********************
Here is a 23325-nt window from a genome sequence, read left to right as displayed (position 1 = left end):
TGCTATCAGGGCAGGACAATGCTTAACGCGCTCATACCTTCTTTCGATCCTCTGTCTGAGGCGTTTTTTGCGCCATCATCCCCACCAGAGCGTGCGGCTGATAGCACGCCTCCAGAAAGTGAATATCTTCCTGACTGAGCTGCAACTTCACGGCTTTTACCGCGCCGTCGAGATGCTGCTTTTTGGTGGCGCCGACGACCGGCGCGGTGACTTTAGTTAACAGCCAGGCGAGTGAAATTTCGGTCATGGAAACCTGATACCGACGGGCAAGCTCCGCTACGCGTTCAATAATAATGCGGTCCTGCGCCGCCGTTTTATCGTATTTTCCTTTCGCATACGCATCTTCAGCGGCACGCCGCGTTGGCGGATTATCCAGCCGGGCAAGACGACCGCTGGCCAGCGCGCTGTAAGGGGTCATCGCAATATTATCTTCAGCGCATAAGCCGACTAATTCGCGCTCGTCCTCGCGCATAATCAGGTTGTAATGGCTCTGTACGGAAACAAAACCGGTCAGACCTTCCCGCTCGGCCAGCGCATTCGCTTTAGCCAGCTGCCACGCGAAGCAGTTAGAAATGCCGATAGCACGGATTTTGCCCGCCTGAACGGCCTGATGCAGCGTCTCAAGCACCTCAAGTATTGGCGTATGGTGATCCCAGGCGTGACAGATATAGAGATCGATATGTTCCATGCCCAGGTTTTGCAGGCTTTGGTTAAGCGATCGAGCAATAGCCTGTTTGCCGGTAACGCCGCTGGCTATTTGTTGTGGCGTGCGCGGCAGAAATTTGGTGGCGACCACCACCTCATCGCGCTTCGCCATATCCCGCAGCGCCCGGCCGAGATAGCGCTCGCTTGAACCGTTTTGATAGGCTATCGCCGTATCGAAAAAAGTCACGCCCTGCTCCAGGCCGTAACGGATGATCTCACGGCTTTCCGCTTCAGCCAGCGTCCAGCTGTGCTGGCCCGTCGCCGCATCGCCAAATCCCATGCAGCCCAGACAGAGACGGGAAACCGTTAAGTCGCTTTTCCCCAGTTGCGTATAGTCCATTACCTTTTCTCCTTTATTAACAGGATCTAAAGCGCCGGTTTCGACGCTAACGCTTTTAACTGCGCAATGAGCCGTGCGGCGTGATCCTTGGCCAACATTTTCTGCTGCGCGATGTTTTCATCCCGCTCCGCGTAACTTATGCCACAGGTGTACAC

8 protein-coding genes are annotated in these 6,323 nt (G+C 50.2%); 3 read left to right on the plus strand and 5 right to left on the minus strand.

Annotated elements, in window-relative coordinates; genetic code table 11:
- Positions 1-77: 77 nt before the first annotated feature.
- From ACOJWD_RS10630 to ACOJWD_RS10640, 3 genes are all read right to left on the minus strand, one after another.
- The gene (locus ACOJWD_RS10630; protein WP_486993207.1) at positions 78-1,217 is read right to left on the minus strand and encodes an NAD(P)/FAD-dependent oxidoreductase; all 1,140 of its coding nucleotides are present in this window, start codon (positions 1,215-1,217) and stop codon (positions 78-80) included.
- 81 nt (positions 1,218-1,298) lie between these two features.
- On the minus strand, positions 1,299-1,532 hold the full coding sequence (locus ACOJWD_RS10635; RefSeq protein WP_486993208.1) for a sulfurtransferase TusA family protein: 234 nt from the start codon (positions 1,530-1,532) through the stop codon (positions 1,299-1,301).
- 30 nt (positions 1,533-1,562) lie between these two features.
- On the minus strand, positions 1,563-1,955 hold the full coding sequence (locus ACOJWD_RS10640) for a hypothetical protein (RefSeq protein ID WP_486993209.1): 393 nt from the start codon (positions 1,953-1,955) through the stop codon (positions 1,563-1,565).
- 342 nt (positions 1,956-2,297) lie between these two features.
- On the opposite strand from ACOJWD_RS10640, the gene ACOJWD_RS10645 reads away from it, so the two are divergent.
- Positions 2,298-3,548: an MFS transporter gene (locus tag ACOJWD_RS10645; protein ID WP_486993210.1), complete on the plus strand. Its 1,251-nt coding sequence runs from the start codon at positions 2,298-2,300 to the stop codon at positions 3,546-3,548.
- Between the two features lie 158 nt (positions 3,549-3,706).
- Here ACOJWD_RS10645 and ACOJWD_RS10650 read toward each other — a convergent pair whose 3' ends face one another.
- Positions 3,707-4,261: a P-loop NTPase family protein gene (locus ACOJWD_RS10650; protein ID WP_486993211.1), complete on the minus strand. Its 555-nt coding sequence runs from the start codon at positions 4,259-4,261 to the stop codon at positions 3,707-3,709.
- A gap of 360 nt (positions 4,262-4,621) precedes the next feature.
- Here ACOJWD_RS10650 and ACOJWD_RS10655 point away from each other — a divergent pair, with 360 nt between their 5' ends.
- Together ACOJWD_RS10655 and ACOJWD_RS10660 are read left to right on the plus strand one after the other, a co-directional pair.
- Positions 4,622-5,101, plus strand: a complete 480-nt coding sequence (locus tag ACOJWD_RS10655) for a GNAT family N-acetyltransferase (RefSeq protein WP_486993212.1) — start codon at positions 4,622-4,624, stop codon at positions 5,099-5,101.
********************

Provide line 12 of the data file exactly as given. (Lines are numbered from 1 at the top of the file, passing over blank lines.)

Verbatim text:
- 342 nt (positions 1,956-2,297) lie between these two features.